Once patients present with symptoms due to advanced prostate cancer, all currently approved first-line mCRPC agents can be used, except for sipuleucel-T. There is a spectrum of how patients present, however, and in the modern world, patients are not really presenting as often with the prominent symptomatic disease they might have had in the past. That’s because, hopefully, if men have been treated for local disease and then they develop metastatic disease, and then they proceed to a castrate-resistant space, they’re being followed fairly closely. Their symptom evolution may not present as it might have decades ago, when patients would present more often with spinal cord compression or pathologic hip fractures. So, I think that, beyond minimal disease, with sipuleucel-T being one of those agents that you might want to think about first, everything else after that – unless you are really severely symptomatic – really comes down to whether the inclination is to use abiraterone or enzalutamide or radium-223 or docetaxel or other agents. It’s really up to the individual clinician and his or her comfort level, in conjunction with the patient and individual characteristics of the patient.

“Once patients present with symptoms due to advanced prostate cancer, all currently approved first-line mCRPC agents can be used, except for sipuleucel-T.”

Leonard Gomella, MD

E. David Crawford, MD

Professor of Urology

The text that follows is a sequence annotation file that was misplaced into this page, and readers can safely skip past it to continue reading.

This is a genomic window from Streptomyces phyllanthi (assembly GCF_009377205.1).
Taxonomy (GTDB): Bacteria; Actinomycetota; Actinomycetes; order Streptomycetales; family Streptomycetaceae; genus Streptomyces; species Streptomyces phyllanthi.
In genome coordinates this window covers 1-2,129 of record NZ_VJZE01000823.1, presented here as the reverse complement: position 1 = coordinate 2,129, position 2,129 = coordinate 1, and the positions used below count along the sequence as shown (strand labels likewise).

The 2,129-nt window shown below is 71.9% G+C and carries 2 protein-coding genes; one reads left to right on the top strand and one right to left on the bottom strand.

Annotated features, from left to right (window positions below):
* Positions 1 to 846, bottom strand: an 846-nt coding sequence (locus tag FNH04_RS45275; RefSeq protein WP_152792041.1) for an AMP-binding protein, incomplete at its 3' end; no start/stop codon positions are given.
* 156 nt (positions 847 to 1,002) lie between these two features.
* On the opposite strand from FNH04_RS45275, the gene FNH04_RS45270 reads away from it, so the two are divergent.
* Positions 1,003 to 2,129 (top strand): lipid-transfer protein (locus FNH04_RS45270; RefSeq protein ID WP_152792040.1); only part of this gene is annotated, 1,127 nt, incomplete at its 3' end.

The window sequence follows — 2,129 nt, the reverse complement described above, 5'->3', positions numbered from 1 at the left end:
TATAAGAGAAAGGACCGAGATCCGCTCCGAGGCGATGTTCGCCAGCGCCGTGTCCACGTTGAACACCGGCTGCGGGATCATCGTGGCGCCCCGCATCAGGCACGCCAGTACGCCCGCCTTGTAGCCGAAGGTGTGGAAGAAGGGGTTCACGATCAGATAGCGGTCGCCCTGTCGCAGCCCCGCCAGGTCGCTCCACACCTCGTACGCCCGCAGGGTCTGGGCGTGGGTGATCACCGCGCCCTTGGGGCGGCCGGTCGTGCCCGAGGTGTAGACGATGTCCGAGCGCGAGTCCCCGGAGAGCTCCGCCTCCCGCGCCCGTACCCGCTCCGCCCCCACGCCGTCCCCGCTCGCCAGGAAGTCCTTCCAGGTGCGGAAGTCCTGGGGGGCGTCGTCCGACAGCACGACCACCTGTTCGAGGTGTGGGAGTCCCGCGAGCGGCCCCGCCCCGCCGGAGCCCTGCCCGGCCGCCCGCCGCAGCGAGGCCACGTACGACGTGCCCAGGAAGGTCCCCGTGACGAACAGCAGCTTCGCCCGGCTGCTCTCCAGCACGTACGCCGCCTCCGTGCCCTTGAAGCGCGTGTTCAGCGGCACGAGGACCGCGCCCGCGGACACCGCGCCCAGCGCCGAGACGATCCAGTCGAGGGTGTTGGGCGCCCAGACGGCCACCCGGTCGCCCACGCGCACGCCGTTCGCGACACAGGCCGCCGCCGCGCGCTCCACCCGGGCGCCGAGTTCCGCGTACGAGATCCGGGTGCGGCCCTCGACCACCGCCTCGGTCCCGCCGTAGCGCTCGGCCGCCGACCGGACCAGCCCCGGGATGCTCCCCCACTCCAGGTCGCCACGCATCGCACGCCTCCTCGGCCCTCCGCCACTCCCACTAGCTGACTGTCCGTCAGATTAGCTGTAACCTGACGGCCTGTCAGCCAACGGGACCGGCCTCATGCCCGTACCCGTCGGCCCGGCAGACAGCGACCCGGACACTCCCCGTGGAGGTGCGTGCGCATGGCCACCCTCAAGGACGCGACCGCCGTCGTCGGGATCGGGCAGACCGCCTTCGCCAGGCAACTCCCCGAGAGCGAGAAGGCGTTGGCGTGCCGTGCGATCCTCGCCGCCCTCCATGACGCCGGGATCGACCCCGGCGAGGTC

University of California, San Diego
Former, Distinguished Endowed Professor of Surgery, Urology, and Radiation Oncology
Head, Section of Urologic Oncology
University of Colorado Anschutz Medical Campus
Aurora, CO

We published a paper recently in Urology on the consensus from RADAR II, where we looked at therapeutic layering, examining some of the principles involved in layering on newer agents. We’ve got new drugs that are all different. The idea of putting them together is challenging, but it’s also exciting.

“We’ve got new drugs that are all different. The idea of putting them together is challenging, but it’s also exciting.”

E. David Crawford, MD

References

Crawford ED, Petrylak DP, Shore N, et al. The role of therapeutic layering in optimizing treatment for patients with castration-resistant prostate cancer (prostate cancer radiographic assessments for detection of advanced recurrence II) [RADAR II]. Urology. 2017;104:150-159.

Oudard S, Fizazi K, Sengeløv L, Sartor O, et al. Cabazitaxel versus docetaxel as first-line therapy for patients with metastatic castration-resistant prostate cancer: a randomized phase III trial-FIRSTANA. J Clin Oncol. 2017:JCO2016721068.

Small EJ, Lance RS, Gardner TA, Shore N, et al. A randomized phase II trial of sipuleucel-T with concurrent versus sequential abiraterone acetate plus prednisone in metastatic castration-resistant prostate cancer. Clin Cancer Res. 2015;21(17):3862-3869.